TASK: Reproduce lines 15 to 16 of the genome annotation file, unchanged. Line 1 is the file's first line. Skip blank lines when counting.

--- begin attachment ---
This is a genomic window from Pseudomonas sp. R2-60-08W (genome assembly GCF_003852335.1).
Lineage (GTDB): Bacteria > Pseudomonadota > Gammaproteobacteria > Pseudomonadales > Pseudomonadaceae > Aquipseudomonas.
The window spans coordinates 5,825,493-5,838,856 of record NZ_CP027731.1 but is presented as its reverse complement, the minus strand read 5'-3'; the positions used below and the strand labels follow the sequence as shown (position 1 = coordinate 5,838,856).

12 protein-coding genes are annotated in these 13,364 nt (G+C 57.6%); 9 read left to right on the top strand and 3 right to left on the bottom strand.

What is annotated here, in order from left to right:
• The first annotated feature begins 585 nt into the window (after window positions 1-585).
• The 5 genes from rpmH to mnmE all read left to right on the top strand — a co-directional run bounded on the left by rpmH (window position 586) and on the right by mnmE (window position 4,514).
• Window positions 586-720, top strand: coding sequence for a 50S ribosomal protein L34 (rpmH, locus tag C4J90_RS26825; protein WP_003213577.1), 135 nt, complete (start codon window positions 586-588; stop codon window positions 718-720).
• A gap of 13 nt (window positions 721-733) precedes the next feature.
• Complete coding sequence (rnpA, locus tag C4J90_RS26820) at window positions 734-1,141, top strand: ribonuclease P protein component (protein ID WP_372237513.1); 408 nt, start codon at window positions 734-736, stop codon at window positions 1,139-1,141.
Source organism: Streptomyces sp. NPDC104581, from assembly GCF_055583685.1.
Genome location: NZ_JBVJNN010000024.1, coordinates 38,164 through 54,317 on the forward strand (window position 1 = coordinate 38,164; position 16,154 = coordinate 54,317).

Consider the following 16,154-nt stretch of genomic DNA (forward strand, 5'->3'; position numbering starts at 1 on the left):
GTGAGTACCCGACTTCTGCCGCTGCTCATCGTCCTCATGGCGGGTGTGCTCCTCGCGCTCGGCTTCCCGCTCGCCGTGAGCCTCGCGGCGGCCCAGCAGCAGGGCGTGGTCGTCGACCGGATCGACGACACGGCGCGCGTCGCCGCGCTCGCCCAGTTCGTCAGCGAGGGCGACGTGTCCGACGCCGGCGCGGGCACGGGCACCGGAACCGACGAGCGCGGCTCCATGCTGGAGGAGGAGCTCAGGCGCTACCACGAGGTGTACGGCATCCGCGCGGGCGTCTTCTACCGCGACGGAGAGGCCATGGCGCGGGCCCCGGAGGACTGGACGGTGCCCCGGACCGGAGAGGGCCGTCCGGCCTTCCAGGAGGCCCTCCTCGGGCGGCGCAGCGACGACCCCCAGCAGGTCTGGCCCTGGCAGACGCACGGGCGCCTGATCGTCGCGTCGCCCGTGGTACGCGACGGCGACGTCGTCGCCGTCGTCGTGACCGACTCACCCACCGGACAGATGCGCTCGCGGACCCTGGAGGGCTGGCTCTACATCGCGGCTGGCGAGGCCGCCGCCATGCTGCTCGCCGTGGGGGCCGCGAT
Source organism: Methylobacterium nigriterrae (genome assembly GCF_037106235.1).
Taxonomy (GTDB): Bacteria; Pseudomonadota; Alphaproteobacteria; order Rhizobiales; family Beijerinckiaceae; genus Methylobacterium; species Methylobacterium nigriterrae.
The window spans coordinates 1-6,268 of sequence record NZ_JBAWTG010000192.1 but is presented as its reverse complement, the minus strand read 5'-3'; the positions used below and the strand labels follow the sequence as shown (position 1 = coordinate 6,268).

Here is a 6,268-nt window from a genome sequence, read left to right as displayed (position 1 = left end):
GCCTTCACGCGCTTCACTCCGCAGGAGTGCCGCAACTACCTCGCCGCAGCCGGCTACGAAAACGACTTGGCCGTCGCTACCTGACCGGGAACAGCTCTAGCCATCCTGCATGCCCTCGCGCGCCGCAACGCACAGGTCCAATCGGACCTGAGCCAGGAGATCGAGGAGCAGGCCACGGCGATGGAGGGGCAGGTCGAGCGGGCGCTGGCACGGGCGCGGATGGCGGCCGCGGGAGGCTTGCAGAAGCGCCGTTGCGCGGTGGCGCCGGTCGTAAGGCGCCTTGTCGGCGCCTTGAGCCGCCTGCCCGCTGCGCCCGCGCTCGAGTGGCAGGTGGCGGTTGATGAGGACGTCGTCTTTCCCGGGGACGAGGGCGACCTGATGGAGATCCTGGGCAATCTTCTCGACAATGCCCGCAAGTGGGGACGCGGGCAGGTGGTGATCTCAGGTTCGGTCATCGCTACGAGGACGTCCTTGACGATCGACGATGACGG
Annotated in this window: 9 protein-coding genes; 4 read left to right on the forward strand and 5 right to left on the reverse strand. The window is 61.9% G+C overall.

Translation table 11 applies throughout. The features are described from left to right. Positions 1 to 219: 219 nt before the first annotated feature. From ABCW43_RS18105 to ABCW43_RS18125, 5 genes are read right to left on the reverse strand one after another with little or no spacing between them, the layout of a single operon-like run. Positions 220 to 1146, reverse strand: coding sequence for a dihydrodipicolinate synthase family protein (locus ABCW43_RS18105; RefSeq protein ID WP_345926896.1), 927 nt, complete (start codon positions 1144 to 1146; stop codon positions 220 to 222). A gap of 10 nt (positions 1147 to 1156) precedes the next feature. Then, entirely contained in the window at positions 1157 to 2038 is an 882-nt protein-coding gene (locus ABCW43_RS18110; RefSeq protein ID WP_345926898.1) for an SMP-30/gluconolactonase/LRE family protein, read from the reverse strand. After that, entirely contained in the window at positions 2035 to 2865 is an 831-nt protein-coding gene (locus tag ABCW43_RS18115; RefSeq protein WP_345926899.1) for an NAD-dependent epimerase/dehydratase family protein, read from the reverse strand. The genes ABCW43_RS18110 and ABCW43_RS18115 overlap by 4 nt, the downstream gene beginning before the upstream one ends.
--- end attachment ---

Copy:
Source organism: Methylobacterium nigriterrae (genome assembly GCF_037106235.1).
Taxonomy (GTDB): Bacteria; Pseudomonadota; Alphaproteobacteria; order Rhizobiales; family Beijerinckiaceae; genus Methylobacterium; species Methylobacterium nigriterrae.